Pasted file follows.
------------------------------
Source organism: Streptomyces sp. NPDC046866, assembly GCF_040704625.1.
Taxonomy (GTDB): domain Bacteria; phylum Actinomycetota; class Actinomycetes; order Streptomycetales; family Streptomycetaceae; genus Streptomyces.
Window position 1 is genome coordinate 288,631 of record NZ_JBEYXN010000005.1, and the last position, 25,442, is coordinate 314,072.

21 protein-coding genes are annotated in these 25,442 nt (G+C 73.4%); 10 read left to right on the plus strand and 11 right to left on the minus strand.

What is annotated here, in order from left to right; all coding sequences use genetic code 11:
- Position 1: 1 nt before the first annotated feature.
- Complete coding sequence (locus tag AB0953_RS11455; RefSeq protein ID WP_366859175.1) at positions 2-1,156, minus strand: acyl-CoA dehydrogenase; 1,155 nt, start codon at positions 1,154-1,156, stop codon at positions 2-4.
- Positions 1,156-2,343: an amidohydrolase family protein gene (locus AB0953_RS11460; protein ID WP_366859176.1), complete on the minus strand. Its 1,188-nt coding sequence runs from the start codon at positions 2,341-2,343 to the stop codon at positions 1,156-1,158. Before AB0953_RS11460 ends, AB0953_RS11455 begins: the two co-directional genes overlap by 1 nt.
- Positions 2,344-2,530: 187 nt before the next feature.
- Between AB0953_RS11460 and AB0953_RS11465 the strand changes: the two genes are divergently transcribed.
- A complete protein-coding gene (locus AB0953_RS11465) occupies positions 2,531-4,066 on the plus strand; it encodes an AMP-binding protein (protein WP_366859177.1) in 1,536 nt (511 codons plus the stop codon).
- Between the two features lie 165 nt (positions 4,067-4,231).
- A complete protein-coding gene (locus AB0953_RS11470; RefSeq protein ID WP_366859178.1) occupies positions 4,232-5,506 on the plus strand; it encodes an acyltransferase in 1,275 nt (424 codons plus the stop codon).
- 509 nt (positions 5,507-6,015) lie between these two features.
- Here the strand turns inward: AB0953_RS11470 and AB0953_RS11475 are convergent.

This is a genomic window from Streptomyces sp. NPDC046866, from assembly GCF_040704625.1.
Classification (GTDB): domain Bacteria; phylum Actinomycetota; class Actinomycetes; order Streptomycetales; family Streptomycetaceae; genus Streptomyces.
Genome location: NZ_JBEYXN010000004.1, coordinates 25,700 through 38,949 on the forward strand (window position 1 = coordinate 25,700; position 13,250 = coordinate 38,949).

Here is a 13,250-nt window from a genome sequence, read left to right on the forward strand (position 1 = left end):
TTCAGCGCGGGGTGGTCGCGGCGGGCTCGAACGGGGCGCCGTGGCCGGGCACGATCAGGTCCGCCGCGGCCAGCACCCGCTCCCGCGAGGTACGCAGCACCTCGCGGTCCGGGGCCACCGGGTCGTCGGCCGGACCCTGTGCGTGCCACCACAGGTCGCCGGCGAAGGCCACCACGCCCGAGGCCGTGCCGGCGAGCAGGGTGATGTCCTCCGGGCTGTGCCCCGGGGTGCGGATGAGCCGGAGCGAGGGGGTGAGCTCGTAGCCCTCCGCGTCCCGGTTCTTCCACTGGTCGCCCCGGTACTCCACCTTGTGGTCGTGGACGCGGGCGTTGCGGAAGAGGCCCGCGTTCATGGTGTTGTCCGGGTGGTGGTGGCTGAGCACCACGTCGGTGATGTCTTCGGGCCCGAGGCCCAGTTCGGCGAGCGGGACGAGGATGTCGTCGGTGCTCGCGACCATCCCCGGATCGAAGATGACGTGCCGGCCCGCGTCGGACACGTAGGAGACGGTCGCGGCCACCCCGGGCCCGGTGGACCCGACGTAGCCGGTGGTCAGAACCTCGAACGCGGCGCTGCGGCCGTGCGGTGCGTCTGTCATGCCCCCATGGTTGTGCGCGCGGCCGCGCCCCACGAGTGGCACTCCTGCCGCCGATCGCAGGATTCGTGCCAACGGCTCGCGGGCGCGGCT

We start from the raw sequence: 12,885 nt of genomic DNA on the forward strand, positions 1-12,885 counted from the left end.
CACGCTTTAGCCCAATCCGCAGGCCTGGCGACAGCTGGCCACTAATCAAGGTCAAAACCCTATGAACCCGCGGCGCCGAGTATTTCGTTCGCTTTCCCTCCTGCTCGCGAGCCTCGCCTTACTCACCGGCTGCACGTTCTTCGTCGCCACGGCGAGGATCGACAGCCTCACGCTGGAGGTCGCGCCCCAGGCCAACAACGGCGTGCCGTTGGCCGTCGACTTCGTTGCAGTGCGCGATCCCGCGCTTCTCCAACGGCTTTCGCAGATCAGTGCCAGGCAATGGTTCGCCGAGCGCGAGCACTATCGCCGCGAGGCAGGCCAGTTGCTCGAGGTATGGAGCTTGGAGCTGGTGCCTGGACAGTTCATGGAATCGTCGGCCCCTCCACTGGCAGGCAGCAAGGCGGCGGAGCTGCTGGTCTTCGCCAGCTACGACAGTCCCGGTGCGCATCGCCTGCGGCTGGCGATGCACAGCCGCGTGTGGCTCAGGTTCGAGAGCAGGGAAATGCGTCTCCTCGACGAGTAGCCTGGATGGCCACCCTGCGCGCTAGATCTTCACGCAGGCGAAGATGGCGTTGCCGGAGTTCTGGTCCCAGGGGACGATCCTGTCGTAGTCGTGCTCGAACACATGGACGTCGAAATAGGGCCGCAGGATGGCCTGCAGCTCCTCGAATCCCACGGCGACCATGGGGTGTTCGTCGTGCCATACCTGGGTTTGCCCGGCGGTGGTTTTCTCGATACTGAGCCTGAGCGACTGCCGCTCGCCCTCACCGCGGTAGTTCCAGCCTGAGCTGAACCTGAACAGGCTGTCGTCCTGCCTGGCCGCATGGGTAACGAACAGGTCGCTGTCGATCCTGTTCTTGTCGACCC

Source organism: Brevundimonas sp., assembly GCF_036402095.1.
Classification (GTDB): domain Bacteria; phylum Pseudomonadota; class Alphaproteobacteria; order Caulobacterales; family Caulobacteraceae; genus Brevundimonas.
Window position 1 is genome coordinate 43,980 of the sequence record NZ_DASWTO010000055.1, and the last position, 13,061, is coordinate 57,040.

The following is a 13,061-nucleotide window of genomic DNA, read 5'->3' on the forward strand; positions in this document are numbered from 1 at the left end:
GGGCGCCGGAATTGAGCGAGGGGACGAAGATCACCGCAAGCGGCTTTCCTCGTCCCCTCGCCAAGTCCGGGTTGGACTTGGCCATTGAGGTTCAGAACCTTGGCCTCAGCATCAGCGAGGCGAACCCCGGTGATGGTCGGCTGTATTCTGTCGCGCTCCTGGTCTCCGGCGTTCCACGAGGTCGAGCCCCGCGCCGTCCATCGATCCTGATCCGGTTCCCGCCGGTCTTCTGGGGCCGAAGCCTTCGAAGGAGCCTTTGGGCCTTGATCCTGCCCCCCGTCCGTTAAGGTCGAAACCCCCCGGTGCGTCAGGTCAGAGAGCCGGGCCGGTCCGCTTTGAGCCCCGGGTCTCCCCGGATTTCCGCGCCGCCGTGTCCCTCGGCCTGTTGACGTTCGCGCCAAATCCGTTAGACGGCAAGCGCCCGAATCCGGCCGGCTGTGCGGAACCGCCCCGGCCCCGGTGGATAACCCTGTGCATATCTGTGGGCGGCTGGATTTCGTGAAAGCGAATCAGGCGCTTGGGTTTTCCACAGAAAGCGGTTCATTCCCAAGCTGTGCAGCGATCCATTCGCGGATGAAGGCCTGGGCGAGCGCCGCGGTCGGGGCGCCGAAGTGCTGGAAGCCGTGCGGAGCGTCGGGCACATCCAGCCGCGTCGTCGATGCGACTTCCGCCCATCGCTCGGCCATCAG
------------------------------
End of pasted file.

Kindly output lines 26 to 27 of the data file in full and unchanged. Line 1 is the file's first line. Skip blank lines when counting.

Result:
The following is a 13,061-nucleotide window of genomic DNA, read 5'->3' on the forward strand; positions in this document are numbered from 1 at the left end:
GGGCGCCGGAATTGAGCGAGGGGACGAAGATCACCGCAAGCGGCTTTCCTCGTCCCCTCGCCAAGTCCGGGTTGGACTTGGCCATTGAGGTTCAGAACCTTGGCCTCAGCATCAGCGAGGCGAACCCCGGTGATGGTCGGCTGTATTCTGTCGCGCTCCTGGTCTCCGGCGTTCCACGAGGTCGAGCCCCGCGCCGTCCATCGATCCTGATCCGGTTCCCGCCGGTCTTCTGGGGCCGAAGCCTTCGAAGGAGCCTTTGGGCCTTGATCCTGCCCCCCGTCCGTTAAGGTCGAAACCCCCCGGTGCGTCAGGTCAGAGAGCCGGGCCGGTCCGCTTTGAGCCCCGGGTCTCCCCGGATTTCCGCGCCGCCGTGTCCCTCGGCCTGTTGACGTTCGCGCCAAATCCGTTAGACGGCAAGCGCCCGAATCCGGCCGGCTGTGCGGAACCGCCCCGGCCCCGGTGGATAACCCTGTGCATATCTGTGGGCGGCTGGATTTCGTGAAAGCGAATCAGGCGCTTGGGTTTTCCACAGAAAGCGGTTCATTCCCAAGCTGTGCAGCGATCCATTCGCGGATGAAGGCCTGGGCGAGCGCCGCGGTCGGGGCGCCGAAGTGCTGGAAGCCGTGCGGAGCGTCGGGCACATCCAGCCGCGTCGTCGATGCGACTTCCGCCCATCGCTCGGCCATCAG